Chris1Ronald March 8, 2006, 4:50 p.m. (Message 44570)
Re: Difference Between Briefing a dance and Recapping a Dance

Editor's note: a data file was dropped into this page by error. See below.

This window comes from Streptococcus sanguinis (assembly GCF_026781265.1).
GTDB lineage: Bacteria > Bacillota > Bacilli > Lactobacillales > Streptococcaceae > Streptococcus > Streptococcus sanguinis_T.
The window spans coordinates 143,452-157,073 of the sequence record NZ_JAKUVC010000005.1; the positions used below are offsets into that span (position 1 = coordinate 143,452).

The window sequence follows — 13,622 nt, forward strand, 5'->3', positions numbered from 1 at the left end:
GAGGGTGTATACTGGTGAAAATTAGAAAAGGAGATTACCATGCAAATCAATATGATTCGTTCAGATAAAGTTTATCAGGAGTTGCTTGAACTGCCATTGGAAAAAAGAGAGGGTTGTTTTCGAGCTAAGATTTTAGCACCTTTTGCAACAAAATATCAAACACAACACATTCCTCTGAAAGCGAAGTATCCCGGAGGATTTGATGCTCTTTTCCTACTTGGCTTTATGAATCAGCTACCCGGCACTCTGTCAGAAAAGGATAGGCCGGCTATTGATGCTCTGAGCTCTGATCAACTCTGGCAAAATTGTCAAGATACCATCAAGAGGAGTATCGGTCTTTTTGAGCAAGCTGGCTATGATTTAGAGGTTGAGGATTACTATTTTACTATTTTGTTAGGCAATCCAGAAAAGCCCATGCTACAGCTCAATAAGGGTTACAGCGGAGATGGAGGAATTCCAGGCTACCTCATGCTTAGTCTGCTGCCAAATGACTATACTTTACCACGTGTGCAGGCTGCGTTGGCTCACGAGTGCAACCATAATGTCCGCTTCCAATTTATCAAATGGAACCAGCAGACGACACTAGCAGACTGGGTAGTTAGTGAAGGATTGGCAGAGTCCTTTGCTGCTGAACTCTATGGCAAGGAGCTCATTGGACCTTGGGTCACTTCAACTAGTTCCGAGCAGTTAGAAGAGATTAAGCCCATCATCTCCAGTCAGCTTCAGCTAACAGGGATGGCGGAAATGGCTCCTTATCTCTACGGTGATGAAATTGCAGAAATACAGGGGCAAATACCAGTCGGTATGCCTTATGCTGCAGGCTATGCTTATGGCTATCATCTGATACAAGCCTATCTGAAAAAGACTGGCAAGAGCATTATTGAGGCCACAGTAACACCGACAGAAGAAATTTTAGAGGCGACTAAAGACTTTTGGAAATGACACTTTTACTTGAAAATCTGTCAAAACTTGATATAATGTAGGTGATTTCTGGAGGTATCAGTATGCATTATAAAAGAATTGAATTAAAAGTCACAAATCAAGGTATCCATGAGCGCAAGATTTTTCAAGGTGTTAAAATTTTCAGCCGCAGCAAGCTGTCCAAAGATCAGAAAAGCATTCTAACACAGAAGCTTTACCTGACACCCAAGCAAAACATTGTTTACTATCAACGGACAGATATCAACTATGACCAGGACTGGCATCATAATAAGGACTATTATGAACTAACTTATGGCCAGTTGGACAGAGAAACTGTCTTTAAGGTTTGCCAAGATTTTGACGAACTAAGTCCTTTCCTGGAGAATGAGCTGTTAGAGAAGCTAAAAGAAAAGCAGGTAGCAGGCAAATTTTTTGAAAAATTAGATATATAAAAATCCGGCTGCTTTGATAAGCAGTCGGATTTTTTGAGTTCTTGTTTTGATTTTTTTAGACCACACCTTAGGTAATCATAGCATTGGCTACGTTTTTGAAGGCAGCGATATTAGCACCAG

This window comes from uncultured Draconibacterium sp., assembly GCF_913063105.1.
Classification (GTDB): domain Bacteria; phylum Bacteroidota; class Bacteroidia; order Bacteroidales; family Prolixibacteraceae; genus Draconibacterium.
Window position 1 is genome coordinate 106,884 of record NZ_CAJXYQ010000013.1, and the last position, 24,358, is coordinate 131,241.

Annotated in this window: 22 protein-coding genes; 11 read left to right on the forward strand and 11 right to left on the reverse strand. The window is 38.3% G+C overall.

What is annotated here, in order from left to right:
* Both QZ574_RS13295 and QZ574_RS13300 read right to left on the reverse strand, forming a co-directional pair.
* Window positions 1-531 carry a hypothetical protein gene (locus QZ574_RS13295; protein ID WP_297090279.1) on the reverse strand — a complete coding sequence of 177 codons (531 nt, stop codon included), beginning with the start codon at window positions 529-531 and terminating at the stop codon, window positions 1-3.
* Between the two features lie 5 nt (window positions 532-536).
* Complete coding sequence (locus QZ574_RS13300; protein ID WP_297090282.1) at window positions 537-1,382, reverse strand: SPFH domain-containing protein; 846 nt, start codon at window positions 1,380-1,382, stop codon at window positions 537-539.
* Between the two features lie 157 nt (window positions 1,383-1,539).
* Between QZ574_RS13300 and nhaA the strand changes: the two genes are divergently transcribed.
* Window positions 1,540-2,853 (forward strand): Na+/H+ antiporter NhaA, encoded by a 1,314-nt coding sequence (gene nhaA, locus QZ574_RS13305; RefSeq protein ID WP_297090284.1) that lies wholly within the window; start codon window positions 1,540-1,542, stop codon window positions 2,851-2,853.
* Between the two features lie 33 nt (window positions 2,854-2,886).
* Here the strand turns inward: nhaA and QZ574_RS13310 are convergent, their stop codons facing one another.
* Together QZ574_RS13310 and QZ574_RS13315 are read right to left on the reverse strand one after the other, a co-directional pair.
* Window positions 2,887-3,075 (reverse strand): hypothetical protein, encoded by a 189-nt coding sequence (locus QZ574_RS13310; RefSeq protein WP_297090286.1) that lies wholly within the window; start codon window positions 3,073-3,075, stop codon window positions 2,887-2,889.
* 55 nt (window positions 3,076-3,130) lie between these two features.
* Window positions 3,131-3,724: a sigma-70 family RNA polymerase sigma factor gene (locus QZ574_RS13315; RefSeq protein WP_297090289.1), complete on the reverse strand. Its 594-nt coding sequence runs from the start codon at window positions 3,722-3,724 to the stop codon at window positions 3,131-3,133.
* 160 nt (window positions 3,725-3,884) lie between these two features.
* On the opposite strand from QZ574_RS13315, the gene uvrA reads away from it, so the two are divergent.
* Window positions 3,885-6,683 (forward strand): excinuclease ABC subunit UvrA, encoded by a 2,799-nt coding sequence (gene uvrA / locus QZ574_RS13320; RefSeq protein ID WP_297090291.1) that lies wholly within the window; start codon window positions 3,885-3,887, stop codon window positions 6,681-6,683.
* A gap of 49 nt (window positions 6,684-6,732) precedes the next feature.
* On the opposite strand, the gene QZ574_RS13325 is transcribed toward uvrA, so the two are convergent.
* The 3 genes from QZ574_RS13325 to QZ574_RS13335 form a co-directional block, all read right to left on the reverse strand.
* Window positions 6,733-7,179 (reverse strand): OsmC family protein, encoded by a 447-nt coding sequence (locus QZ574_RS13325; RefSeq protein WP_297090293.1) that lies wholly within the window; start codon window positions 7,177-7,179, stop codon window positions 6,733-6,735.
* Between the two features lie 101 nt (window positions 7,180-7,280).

Malcolm Brown wrote: > While I have no objection to a brief re-cap, I really cannot see the > justification for anything more. Presumably it is possible to get hold of > the programme, and the instructions, before going to the dance - what is > wrong in putting in a little homework, or even learning the dances while > travelling to the dance? Anselm (in Germany) and others (in the UK, Austria, Monaco,....) endorsed this comment, while some comments from the US seem to be going the other way. Someone said that there could be a cultural difference, related to the way children are educated. Maybe. But I wouldn't want the impression to get around that, over this side of the pond, dancers aren't willing or able to study a briefing booklet, or look up a dance in Pilling, or google it up on the internet. When I began dancing SCD in earnest (in New York) I would spend hours before a dance studying the briefing booklet, using red and white dice to help me figure out what the instructions meant. (I have five red dice for the women, and five white dice for the men, so I can cope with any dance up to five couples.) Plus I could talk to other dancers and discuss any queries I had, and maybe walk through some tricky bits, plus sometimes there were official walk-throughs in the afternoon beforehand, plus sometimes the weekend teachers would teach a dance in class. I need these props less now, but I do always study the booklet - or look up the dances in the various ways that are open to all of us. In short, by the time a ball or dance finally arrives, all I want and all I expect is a crisp and accurate reminder of how the dance goes. A short briefing or recap, in other words. (These terms, along with that of 'talk-through' are synonymous to me.) Frankly, I feel I owe it to my fellow dancers to study the dances as well as I can before a dance. And I can confirm that there are many dancers on this side of the Atlantic, including renowned teachers (native American born as well as UK-born), who lament the trend towards long and repetitive "briefs" and in fact are quite militant about it. They feel it discourages self-reliance, and helps perpetuate a vicious circle of dancers not being well prepared and MCs providing longer and longer "briefs". By the way, Anselm, that sticky dots idea seems rather neat. I might try it sometime. Chris (New York) Anselm wrote "everyone is given a number of little sticky dots (like 3), which they can then put beside the dances on a huge copy of the ball programme (stuck on a nearby wall) that they are most desperate to walk through. The top few dances (like 3) with most dots nearby are the ones that will be walked through."